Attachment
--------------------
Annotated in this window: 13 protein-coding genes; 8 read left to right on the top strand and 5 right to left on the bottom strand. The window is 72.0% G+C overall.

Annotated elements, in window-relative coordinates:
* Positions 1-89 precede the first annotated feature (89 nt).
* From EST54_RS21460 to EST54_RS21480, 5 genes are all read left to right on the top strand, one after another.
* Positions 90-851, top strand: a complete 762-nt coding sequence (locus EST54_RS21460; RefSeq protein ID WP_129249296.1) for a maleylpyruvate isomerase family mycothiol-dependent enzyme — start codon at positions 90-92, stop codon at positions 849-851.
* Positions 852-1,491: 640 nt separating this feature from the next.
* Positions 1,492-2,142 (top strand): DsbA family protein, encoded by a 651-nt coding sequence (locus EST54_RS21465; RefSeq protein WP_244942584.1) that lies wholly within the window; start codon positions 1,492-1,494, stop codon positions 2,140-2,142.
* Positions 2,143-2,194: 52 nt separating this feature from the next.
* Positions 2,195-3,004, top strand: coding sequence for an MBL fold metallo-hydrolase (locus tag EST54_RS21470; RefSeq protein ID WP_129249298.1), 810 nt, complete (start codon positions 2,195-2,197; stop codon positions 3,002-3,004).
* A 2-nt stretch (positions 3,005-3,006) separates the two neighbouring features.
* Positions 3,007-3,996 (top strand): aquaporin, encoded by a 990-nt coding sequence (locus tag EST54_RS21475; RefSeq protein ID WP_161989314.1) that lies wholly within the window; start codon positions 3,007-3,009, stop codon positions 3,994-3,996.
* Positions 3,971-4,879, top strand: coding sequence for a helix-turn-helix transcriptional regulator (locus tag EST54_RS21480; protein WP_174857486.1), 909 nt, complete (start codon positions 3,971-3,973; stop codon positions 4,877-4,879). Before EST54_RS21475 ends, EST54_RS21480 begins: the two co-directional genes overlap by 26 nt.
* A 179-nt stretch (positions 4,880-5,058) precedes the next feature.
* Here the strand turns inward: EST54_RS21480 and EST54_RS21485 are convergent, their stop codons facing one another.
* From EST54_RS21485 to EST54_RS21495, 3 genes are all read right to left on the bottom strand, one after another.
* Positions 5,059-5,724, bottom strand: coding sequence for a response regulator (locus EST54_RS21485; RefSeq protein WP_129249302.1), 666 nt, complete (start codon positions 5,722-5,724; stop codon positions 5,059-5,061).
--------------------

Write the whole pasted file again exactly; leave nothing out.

Annotated in this window: 13 protein-coding genes; 8 read left to right on the top strand and 5 right to left on the bottom strand. The window is 72.0% G+C overall.

Annotated elements, in window-relative coordinates:
* Positions 1-89 precede the first annotated feature (89 nt).
* From EST54_RS21460 to EST54_RS21480, 5 genes are all read left to right on the top strand, one after another.
* Positions 90-851, top strand: a complete 762-nt coding sequence (locus EST54_RS21460; RefSeq protein ID WP_129249296.1) for a maleylpyruvate isomerase family mycothiol-dependent enzyme — start codon at positions 90-92, stop codon at positions 849-851.
* Positions 852-1,491: 640 nt separating this feature from the next.
* Positions 1,492-2,142 (top strand): DsbA family protein, encoded by a 651-nt coding sequence (locus EST54_RS21465; RefSeq protein WP_244942584.1) that lies wholly within the window; start codon positions 1,492-1,494, stop codon positions 2,140-2,142.
* Positions 2,143-2,194: 52 nt separating this feature from the next.
* Positions 2,195-3,004, top strand: coding sequence for an MBL fold metallo-hydrolase (locus tag EST54_RS21470; RefSeq protein ID WP_129249298.1), 810 nt, complete (start codon positions 2,195-2,197; stop codon positions 3,002-3,004).
* A 2-nt stretch (positions 3,005-3,006) separates the two neighbouring features.
* Positions 3,007-3,996 (top strand): aquaporin, encoded by a 990-nt coding sequence (locus tag EST54_RS21475; RefSeq protein ID WP_161989314.1) that lies wholly within the window; start codon positions 3,007-3,009, stop codon positions 3,994-3,996.
* Positions 3,971-4,879, top strand: coding sequence for a helix-turn-helix transcriptional regulator (locus tag EST54_RS21480; protein WP_174857486.1), 909 nt, complete (start codon positions 3,971-3,973; stop codon positions 4,877-4,879). Before EST54_RS21475 ends, EST54_RS21480 begins: the two co-directional genes overlap by 26 nt.
* A 179-nt stretch (positions 4,880-5,058) precedes the next feature.
* Here the strand turns inward: EST54_RS21480 and EST54_RS21485 are convergent, their stop codons facing one another.
* From EST54_RS21485 to EST54_RS21495, 3 genes are all read right to left on the bottom strand, one after another.
* Positions 5,059-5,724, bottom strand: coding sequence for a response regulator (locus EST54_RS21485; RefSeq protein WP_129249302.1), 666 nt, complete (start codon positions 5,722-5,724; stop codon positions 5,059-5,061).